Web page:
India ‘would become the third largest in the world by the end of 2027-28’


India ‘would become the third largest in the world by the end of 2027-28’

Based on the available data, India’s growth would touch the 8% mark in the current fiscal year and sustain at a 7-8% rate in the medium term. By Arvind Panagariya’s (Professor of Economics at Columbia University) calculation, India  “would become the third largest in the world by the end of 2027-28 if not sooner.

In the first quarter of the current fiscal year, 2022-23 the economy has already recorded a growth rate of 13.5%. To touch the 8% mark for the full year, the sum of the growth rates in the remaining three quarters must reach 18.5 percentage points. “There are two reasons why this is a wholly achievable target.

“GDP in the second, third and fourth quarters of 2021-22 exceeded its value in the corresponding quarter of 2019-20 by 1.9%, 6.9% and 9.8%, respectively. At GDP bases implied by these growth rates, growth rates such as 8%, 5.5% and 4.5% (or another similar set of rates summing to 18.5 percentage points) in the remaining quarters are not just feasible but quite plausible.

“Value added in trade, hotels, transport, communication and services related broadcasting in 2021-22 was still a massive 11.3% below that in 2019-20. Additionally, the combined value added in three other large, contact-intensive sectors (mining and quarrying; electricity, water, gas and other utility services; and construction) in 2021-22 exceeded that in 2019-20 by less than 3.5%. Therefore, there remains considerable scope for catch-up in these sectors in the forthcoming quarters.”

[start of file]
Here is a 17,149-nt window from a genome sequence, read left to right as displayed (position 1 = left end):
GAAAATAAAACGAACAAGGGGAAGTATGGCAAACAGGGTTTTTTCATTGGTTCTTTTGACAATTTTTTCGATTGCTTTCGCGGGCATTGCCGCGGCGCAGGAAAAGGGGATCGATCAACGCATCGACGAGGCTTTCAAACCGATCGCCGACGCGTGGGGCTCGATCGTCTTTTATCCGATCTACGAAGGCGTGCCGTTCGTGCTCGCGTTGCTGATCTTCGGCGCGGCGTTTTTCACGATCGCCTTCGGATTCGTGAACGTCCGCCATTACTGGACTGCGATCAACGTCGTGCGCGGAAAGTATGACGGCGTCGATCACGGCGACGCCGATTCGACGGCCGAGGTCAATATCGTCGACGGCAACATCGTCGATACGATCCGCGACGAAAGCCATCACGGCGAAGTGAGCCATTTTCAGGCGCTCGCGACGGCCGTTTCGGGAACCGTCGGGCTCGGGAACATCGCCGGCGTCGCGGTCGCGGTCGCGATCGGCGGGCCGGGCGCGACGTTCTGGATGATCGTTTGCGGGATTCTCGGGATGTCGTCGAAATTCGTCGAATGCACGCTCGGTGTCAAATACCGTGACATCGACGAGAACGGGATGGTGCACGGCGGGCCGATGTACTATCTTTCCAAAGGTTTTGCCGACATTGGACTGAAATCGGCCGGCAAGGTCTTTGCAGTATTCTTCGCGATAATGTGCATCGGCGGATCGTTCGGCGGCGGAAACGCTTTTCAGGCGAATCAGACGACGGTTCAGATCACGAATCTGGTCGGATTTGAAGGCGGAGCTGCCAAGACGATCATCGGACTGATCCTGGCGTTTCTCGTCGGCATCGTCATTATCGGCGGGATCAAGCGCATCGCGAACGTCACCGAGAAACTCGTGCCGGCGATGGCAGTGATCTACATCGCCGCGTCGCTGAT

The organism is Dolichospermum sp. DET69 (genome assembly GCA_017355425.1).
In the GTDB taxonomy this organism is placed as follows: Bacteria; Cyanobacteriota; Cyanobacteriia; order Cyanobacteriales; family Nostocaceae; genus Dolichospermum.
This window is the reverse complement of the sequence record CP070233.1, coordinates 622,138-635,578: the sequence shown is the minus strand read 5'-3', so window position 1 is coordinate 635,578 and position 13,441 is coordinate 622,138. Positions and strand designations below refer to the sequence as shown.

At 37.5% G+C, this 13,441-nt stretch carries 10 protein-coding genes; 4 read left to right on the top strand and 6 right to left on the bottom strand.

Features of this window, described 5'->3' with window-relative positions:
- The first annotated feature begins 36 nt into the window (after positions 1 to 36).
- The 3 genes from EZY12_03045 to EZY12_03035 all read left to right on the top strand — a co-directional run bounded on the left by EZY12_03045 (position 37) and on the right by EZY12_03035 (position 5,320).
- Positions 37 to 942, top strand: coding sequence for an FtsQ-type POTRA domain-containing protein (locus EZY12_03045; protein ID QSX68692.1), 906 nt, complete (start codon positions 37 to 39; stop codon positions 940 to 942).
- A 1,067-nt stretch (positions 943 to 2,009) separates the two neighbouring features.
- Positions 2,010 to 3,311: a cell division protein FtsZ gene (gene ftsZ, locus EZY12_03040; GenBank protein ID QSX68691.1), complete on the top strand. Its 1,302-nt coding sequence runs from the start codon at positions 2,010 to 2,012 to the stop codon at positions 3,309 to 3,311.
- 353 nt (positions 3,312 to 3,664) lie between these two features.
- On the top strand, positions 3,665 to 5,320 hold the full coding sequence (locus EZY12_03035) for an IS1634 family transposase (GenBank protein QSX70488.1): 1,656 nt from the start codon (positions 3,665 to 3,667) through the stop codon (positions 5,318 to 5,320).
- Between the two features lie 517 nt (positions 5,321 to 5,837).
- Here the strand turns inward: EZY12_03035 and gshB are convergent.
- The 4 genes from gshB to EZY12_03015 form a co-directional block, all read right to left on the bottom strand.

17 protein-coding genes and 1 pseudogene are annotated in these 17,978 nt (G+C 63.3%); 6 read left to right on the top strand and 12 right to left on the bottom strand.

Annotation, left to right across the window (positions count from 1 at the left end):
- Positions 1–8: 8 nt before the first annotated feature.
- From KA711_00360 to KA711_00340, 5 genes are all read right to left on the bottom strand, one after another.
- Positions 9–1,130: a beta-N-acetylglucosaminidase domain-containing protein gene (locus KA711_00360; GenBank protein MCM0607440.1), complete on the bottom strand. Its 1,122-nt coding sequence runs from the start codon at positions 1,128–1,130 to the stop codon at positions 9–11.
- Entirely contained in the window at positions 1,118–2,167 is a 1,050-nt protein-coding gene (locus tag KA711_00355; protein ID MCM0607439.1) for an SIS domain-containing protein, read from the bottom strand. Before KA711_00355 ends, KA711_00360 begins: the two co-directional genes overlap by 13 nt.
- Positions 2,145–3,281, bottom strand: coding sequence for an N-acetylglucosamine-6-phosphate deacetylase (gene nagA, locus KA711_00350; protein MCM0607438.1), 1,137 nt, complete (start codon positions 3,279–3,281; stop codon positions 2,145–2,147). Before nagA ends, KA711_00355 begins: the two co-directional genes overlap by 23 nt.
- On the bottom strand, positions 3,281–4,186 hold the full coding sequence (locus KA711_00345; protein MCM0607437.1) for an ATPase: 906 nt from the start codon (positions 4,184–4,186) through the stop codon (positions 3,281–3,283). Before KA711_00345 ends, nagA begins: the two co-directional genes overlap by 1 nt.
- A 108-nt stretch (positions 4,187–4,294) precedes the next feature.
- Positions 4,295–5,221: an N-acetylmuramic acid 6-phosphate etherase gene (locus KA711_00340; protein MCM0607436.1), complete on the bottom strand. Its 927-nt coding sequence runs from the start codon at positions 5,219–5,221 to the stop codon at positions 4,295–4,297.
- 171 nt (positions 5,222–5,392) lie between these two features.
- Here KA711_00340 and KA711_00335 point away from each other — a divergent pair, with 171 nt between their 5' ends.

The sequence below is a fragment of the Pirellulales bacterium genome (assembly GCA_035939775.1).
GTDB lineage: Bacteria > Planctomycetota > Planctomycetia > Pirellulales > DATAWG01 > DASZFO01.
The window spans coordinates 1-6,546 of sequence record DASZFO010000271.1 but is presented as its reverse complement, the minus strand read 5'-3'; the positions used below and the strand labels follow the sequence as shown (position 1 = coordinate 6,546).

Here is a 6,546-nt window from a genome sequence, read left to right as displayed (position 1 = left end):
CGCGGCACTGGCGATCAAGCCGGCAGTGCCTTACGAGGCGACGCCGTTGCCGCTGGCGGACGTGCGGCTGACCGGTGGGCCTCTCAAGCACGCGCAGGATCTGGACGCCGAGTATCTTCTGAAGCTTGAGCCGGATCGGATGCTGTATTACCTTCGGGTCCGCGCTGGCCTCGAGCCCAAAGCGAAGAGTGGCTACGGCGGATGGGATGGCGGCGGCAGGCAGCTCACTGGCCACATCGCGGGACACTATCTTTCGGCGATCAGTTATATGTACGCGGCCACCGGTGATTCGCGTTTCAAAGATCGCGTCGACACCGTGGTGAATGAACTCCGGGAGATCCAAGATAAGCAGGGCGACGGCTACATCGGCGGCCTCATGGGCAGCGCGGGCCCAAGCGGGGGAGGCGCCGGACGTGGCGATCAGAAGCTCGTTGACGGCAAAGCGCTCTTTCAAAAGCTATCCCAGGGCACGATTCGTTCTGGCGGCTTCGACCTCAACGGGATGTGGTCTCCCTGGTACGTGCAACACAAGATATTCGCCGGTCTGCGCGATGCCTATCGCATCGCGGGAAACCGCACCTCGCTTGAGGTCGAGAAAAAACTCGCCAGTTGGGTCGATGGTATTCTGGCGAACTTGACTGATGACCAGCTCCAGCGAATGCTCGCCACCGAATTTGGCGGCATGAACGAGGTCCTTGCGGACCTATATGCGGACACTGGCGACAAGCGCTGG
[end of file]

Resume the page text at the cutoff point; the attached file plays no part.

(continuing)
Medium-term economic prospects: Looking at medium-term economic prospects, there are two compelling reasons, argues Panagariya’s “why we can expect the growth rates to be in the 7-8% range.

“The last four to five years have seen restructuring of the Indian economy on a scale not witnessed before. Numerous unviable firms have exited and viable but under-performing ones have seen ownership pass from less to more able hands….

"Banks, which had been bleeding on account of massive non-performing assets, are now well-capitalised and non-bank finance companies such as IL&FS stand revitalised. The economy has become heavily digitised and infrastructure is being built at a breakneck pace.”

Economic reforms: India, states Panagariya’s “stands out not only for its sound fiscal and monetary management during the Covid crisis but also for advancing the economic reforms. The finance minister announced a wide-ranging package of big and small reforms in five consecutive press conferences beginning on May 13 and ending on May 17, 2020. Notably, India is now also making rapid progress on free trade agreements with its major trading partners and privatisation is gathering steam.”

New investment cycle: Panagariya notes “early signs of a new investment cycle of the kind witnessed beginning in 2003-04……..Gross fixed investment rose from 30.1% of the GDP in the third quarter of 2021-22 to 33.6% in the fourth and then to 34.7% in the first quarter of 2022-23.”

Lowest urban unemployment rate: Also,  the Periodic Labour Force Survey reported the urban unemployment rate as per current weekly status at 7.6% for the first quarter of 2022-23. “This is the lowest such rate since the survey began and represents the fourth consecutive quarterly decline. Employee Provident Fund Organisation too has reported a new net addition of 12.2 million to its rolls in 2021-22 compared with less than 8 million in each of the preceding three years.”

Caveat: India however,  faces headwinds from the rising interest rates in the US in the immediate future. But through judicious management of the exchange rate, RBI is turning even this challenge into an opportunity.”

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